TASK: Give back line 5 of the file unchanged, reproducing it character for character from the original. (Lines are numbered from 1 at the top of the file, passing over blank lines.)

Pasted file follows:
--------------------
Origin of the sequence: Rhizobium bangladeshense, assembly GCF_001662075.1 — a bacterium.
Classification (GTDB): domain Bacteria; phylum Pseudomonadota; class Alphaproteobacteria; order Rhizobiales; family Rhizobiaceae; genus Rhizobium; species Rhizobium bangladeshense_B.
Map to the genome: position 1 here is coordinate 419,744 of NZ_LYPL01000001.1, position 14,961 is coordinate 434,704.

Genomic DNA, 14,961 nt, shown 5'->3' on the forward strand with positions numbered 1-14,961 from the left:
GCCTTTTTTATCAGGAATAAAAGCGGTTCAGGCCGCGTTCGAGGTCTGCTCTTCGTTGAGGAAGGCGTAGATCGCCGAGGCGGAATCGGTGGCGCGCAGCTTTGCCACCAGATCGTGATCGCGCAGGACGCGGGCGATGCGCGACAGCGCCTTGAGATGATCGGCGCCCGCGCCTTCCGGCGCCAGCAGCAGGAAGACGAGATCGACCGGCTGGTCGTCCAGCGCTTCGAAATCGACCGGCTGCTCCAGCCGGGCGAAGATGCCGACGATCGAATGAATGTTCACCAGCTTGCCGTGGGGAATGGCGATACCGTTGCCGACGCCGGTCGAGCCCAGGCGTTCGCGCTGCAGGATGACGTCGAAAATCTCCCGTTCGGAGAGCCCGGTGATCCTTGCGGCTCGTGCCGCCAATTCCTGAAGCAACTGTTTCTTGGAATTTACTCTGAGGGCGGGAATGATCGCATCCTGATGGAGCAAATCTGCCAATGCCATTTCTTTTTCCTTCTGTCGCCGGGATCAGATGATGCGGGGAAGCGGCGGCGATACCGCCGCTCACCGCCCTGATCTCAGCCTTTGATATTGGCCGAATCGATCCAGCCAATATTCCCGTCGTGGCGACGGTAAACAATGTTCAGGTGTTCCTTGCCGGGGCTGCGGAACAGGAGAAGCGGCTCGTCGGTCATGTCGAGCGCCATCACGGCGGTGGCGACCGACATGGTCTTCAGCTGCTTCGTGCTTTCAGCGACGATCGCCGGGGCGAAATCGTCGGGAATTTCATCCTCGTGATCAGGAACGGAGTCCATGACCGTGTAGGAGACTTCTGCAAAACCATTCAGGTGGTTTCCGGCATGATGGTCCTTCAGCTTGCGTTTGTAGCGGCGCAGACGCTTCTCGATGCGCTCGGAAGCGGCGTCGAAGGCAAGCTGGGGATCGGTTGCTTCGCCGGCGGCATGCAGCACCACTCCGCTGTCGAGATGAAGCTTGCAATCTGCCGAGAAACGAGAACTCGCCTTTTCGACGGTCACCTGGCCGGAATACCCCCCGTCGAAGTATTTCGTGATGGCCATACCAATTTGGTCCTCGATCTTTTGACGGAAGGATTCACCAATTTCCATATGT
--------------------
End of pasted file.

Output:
GCCTTTTTTATCAGGAATAAAAGCGGTTCAGGCCGCGTTCGAGGTCTGCTCTTCGTTGAGGAAGGCGTAGATCGCCGAGGCGGAATCGGTGGCGCGCAGCTTTGCCACCAGATCGTGATCGCGCAGGACGCGGGCGATGCGCGACAGCGCCTTGAGATGATCGGCGCCCGCGCCTTCCGGCGCCAGCAGCAGGAAGACGAGATCGACCGGCTGGTCGTCCAGCGCTTCGAAATCGACCGGCTGCTCCAGCCGGGCGAAGATGCCGACGATCGAATGAATGTTCACCAGCTTGCCGTGGGGAATGGCGATACCGTTGCCGACGCCGGTCGAGCCCAGGCGTTCGCGCTGCAGGATGACGTCGAAAATCTCCCGTTCGGAGAGCCCGGTGATCCTTGCGGCTCGTGCCGCCAATTCCTGAAGCAACTGTTTCTTGGAATTTACTCTGAGGGCGGGAATGATCGCATCCTGATGGAGCAAATCTGCCAATGCCATTTCTTTTTCCTTCTGTCGCCGGGATCAGATGATGCGGGGAAGCGGCGGCGATACCGCCGCTCACCGCCCTGATCTCAGCCTTTGATATTGGCCGAATCGATCCAGCCAATATTCCCGTCGTGGCGACGGTAAACAATGTTCAGGTGTTCCTTGCCGGGGCTGCGGAACAGGAGAAGCGGCTCGTCGGTCATGTCGAGCGCCATCACGGCGGTGGCGACCGACATGGTCTTCAGCTGCTTCGTGCTTTCAGCGACGATCGCCGGGGCGAAATCGTCGGGAATTTCATCCTCGTGATCAGGAACGGAGTCCATGACCGTGTAGGAGACTTCTGCAAAACCATTCAGGTGGTTTCCGGCATGATGGTCCTTCAGCTTGCGTTTGTAGCGGCGCAGACGCTTCTCGATGCGCTCGGAAGCGGCGTCGAAGGCAAGCTGGGGATCGGTTGCTTCGCCGGCGGCATGCAGCACCACTCCGCTGTCGAGATGAAGCTTGCAATCTGCCGAGAAACGAGAACTCGCCTTTTCGACGGTCACCTGGCCGGAATACCCCCCGTCGAAGTATTTCGTGATGGCCATACCAATTTGGTCCTCGATCTTTTGACGGAAGGATTCACCAATTTCCATATGT